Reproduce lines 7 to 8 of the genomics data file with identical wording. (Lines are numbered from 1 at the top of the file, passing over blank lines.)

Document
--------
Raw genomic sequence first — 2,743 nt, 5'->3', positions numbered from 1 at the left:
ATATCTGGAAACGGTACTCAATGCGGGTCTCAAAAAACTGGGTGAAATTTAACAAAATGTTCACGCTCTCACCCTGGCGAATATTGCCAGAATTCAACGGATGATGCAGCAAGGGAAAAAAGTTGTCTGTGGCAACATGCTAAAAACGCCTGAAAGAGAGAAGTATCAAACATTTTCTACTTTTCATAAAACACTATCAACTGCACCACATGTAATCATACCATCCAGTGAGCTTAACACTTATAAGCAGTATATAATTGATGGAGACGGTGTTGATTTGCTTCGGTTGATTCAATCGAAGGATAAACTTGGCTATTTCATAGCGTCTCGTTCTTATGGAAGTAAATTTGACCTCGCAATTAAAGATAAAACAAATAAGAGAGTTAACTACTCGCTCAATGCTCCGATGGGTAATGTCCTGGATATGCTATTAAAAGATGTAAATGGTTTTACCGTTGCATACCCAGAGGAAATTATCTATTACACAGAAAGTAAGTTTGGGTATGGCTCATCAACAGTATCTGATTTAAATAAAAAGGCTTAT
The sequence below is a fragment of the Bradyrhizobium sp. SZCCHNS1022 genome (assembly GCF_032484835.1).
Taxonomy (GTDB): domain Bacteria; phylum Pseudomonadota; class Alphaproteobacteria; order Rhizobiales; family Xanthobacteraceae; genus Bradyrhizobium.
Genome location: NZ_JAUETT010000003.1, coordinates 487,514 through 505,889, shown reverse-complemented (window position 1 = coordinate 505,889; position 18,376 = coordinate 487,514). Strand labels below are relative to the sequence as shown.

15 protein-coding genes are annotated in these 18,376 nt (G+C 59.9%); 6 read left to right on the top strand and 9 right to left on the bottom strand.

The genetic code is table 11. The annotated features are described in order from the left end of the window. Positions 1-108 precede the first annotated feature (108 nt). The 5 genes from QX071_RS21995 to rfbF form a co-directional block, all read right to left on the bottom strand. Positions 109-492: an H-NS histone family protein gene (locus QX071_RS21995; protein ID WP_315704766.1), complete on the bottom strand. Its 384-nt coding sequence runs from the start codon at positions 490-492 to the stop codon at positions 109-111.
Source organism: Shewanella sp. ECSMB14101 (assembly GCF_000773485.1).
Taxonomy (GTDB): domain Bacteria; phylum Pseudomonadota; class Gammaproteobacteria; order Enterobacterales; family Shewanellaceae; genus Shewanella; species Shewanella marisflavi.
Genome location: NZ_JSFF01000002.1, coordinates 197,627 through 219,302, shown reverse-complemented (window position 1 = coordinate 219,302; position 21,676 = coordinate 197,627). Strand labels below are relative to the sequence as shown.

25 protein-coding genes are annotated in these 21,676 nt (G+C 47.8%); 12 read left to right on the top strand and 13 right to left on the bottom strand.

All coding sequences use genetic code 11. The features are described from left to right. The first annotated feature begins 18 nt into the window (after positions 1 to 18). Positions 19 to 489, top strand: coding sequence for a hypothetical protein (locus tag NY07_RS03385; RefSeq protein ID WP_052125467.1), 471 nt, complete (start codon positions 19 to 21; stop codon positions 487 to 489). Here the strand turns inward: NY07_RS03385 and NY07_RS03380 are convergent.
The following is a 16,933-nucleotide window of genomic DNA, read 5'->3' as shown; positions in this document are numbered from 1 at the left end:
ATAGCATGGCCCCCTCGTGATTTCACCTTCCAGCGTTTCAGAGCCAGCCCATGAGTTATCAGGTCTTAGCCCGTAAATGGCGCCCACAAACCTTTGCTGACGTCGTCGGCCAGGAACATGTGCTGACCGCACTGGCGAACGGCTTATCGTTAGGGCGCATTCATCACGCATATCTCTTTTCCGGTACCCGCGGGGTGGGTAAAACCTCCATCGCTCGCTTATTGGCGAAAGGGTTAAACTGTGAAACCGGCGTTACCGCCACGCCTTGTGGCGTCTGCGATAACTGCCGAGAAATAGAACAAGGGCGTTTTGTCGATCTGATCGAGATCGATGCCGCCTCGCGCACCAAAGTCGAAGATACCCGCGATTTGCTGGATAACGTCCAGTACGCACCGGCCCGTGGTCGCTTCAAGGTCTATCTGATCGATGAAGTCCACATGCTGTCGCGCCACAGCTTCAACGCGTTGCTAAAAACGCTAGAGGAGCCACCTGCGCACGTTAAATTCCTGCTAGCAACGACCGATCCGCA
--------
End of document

The genetic code is table 11. The annotated features are described in order from the left end of the window. Positions 1-108 precede the first annotated feature (108 nt). The 5 genes from QX071_RS21995 to rfbF form a co-directional block, all read right to left on the bottom strand. Positions 109-492: an H-NS histone family protein gene (locus QX071_RS21995; protein ID WP_315704766.1), complete on the bottom strand. Its 384-nt coding sequence runs from the start codon at positions 490-492 to the stop codon at positions 109-111.
Source organism: Shewanella sp. ECSMB14101 (assembly GCF_000773485.1).